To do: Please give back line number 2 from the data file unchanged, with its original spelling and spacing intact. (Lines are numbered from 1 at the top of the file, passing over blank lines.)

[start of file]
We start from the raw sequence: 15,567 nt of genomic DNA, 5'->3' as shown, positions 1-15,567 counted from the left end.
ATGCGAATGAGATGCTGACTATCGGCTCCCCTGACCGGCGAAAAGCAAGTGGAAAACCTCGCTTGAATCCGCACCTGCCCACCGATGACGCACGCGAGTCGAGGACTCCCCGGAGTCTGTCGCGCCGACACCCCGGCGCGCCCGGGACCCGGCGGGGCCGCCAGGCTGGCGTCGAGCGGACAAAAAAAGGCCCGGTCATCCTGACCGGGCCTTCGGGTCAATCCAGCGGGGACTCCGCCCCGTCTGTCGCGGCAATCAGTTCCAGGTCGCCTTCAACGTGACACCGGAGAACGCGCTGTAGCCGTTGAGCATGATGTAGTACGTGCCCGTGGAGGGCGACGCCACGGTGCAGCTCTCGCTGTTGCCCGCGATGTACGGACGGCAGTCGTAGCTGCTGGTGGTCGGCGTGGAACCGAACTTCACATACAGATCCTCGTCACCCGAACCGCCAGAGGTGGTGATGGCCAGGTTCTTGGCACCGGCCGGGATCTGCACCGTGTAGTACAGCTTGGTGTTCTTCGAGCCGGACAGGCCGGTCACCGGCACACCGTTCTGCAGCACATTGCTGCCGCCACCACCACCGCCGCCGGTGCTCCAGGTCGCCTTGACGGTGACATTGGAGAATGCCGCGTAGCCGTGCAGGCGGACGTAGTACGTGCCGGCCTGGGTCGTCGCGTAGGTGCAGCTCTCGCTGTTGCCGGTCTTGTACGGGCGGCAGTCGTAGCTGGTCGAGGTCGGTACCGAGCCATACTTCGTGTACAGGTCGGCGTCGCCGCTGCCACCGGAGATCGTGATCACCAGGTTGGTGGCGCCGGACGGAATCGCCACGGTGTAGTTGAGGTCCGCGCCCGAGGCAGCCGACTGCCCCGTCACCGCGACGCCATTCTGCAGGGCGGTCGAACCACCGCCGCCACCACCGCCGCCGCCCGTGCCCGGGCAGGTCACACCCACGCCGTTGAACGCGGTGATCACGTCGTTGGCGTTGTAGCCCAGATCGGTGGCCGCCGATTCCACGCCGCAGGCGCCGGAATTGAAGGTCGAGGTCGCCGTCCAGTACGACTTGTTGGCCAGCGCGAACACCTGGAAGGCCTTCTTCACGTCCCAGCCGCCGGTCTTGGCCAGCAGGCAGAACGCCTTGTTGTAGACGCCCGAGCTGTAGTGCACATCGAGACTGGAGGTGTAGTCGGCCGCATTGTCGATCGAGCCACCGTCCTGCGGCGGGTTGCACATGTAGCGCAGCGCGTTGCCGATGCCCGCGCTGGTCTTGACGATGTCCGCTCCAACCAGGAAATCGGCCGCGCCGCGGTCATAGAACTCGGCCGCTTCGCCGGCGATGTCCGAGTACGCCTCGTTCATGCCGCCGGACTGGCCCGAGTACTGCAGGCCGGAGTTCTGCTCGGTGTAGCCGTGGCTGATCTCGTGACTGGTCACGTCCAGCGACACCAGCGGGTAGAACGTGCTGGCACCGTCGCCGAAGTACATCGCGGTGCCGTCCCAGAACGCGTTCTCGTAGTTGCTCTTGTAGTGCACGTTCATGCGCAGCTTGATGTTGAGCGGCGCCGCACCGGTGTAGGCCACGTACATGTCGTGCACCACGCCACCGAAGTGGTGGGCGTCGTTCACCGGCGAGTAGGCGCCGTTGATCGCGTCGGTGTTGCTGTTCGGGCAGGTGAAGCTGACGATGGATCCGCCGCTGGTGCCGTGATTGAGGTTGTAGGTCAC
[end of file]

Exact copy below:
ATGCGAATGAGATGCTGACTATCGGCTCCCCTGACCGGCGAAAAGCAAGTGGAAAACCTCGCTTGAATCCGCACCTGCCCACCGATGACGCACGCGAGTCGAGGACTCCCCGGAGTCTGTCGCGCCGACACCCCGGCGCGCCCGGGACCCGGCGGGGCCGCCAGGCTGGCGTCGAGCGGACAAAAAAAGGCCCGGTCATCCTGACCGGGCCTTCGGGTCAATCCAGCGGGGACTCCGCCCCGTCTGTCGCGGCAATCAGTTCCAGGTCGCCTTCAACGTGACACCGGAGAACGCGCTGTAGCCGTTGAGCATGATGTAGTACGTGCCCGTGGAGGGCGACGCCACGGTGCAGCTCTCGCTGTTGCCCGCGATGTACGGACGGCAGTCGTAGCTGCTGGTGGTCGGCGTGGAACCGAACTTCACATACAGATCCTCGTCACCCGAACCGCCAGAGGTGGTGATGGCCAGGTTCTTGGCACCGGCCGGGATCTGCACCGTGTAGTACAGCTTGGTGTTCTTCGAGCCGGACAGGCCGGTCACCGGCACACCGTTCTGCAGCACATTGCTGCCGCCACCACCACCGCCGCCGGTGCTCCAGGTCGCCTTGACGGTGACATTGGAGAATGCCGCGTAGCCGTGCAGGCGGACGTAGTACGTGCCGGCCTGGGTCGTCGCGTAGGTGCAGCTCTCGCTGTTGCCGGTCTTGTACGGGCGGCAGTCGTAGCTGGTCGAGGTCGGTACCGAGCCATACTTCGTGTACAGGTCGGCGTCGCCGCTGCCACCGGAGATCGTGATCACCAGGTTGGTGGCGCCGGACGGAATCGCCACGGTGTAGTTGAGGTCCGCGCCCGAGGCAGCCGACTGCCCCGTCACCGCGACGCCATTCTGCAGGGCGGTCGAACCACCGCCGCCACCACCGCCGCCGCCCGTGCCCGGGCAGGTCACACCCACGCCGTTGAACGCGGTGATCACGTCGTTGGCGTTGTAGCCCAGATCGGTGGCCGCCGATTCCACGCCGCAGGCGCCGGAATTGAAGGTCGAGGTCGCCGTCCAGTACGACTTGTTGGCCAGCGCGAACACCTGGAAGGCCTTCTTCACGTCCCAGCCGCCGGTCTTGGCCAGCAGGCAGAACGCCTTGTTGTAGACGCCCGAGCTGTAGTGCACATCGAGACTGGAGGTGTAGTCGGCCGCATTGTCGATCGAGCCACCGTCCTGCGGCGGGTTGCACATGTAGCGCAGCGCGTTGCCGATGCCCGCGCTGGTCTTGACGATGTCCGCTCCAACCAGGAAATCGGCCGCGCCGCGGTCATAGAACTCGGCCGCTTCGCCGGCGATGTCCGAGTACGCCTCGTTCATGCCGCCGGACTGGCCCGAGTACTGCAGGCCGGAGTTCTGCTCGGTGTAGCCGTGGCTGATCTCGTGACTGGTCACGTCCAGCGACACCAGCGGGTAGAACGTGCTGGCACCGTCGCCGAAGTACATCGCGGTGCCGTCCCAGAACGCGTTCTCGTAGTTGCTCTTGTAGTGCACGTTCATGCGCAGCTTGATGTTGAGCGGCGCCGCACCGGTGTAGGCCACGTACATGTCGTGCACCACGCCACCGAAGTGGTGGGCGTCGTTCACCGGCGAGTAGGCGCCGTTGATCGCGTCGGTGTTGCTGTTCGGGCAGGTGAAGCTGACGATGGATCCGCCGCTGGTGCCGTGATTGAGGTTGTAGGTCAC